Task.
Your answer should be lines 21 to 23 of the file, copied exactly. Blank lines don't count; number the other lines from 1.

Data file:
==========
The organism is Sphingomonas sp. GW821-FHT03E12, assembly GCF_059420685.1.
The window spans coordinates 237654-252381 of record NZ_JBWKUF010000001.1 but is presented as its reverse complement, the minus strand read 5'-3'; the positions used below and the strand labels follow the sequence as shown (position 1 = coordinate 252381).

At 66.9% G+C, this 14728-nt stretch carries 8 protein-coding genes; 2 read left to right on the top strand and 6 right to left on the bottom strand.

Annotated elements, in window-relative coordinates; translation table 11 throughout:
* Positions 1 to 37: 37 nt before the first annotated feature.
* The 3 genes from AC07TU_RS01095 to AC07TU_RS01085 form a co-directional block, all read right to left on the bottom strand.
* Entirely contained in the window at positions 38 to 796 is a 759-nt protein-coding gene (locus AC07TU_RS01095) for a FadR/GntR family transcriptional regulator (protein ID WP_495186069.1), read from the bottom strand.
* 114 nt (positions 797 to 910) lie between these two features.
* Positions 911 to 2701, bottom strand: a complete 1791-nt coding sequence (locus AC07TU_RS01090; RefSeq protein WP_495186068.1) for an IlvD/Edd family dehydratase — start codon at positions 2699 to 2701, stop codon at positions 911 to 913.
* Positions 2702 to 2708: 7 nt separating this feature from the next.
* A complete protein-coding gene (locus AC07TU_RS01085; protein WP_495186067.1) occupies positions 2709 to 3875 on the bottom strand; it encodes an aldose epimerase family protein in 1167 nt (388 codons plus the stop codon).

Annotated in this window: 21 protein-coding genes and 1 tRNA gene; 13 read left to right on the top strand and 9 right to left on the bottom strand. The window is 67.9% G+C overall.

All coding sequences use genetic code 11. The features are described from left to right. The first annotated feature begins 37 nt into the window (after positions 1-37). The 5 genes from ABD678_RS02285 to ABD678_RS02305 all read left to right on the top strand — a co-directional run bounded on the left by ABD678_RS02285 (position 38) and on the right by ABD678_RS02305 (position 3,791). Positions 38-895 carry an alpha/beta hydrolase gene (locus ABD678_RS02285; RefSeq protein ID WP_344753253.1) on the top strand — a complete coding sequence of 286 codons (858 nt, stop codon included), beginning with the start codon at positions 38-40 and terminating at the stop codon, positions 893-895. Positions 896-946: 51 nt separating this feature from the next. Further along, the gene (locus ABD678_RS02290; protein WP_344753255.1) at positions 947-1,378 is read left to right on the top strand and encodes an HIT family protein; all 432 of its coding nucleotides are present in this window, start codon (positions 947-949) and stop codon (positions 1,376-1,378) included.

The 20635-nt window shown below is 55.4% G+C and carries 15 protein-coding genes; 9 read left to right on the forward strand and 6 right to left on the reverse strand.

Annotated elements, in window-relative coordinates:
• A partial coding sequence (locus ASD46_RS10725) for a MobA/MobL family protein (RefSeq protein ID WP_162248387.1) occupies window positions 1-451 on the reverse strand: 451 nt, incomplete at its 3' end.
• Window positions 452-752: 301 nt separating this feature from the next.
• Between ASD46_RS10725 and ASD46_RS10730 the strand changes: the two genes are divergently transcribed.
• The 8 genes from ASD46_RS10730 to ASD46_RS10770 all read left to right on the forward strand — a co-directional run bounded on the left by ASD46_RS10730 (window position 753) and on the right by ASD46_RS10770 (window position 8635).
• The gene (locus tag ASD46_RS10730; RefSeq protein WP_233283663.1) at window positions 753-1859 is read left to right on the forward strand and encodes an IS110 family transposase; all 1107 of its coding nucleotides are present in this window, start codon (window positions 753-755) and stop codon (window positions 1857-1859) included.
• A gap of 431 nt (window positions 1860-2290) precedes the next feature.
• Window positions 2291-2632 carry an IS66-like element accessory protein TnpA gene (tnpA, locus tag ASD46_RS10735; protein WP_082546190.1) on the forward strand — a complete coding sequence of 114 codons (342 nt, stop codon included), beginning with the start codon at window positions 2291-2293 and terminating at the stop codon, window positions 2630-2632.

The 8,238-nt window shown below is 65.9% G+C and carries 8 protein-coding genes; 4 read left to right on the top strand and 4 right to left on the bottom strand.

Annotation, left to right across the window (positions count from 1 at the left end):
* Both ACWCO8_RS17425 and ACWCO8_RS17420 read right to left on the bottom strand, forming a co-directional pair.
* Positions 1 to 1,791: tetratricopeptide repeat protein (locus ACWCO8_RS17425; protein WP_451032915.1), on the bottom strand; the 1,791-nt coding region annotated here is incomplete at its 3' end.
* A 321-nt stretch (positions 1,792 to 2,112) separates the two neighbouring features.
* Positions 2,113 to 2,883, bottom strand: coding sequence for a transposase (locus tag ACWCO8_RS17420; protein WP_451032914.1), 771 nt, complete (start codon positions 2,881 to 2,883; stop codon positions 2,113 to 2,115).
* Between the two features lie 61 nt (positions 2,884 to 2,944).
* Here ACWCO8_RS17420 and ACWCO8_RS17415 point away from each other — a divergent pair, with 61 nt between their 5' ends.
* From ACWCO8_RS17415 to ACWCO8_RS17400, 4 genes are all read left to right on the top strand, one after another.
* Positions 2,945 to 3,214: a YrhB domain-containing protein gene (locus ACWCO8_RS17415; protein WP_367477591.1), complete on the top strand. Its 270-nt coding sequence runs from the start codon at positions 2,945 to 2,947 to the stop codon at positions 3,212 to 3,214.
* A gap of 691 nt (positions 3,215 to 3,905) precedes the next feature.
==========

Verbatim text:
• A gap of 431 nt (window positions 1860-2290) precedes the next feature.
• Window positions 2291-2632 carry an IS66-like element accessory protein TnpA gene (tnpA, locus tag ASD46_RS10735; protein WP_082546190.1) on the forward strand — a complete coding sequence of 114 codons (342 nt, stop codon included), beginning with the start codon at window positions 2291-2293 and terminating at the stop codon, window positions 2630-2632.

The 8,238-nt window shown below is 65.9% G+C and carries 8 protein-coding genes; 4 read left to right on the top strand and 4 right to left on the bottom strand.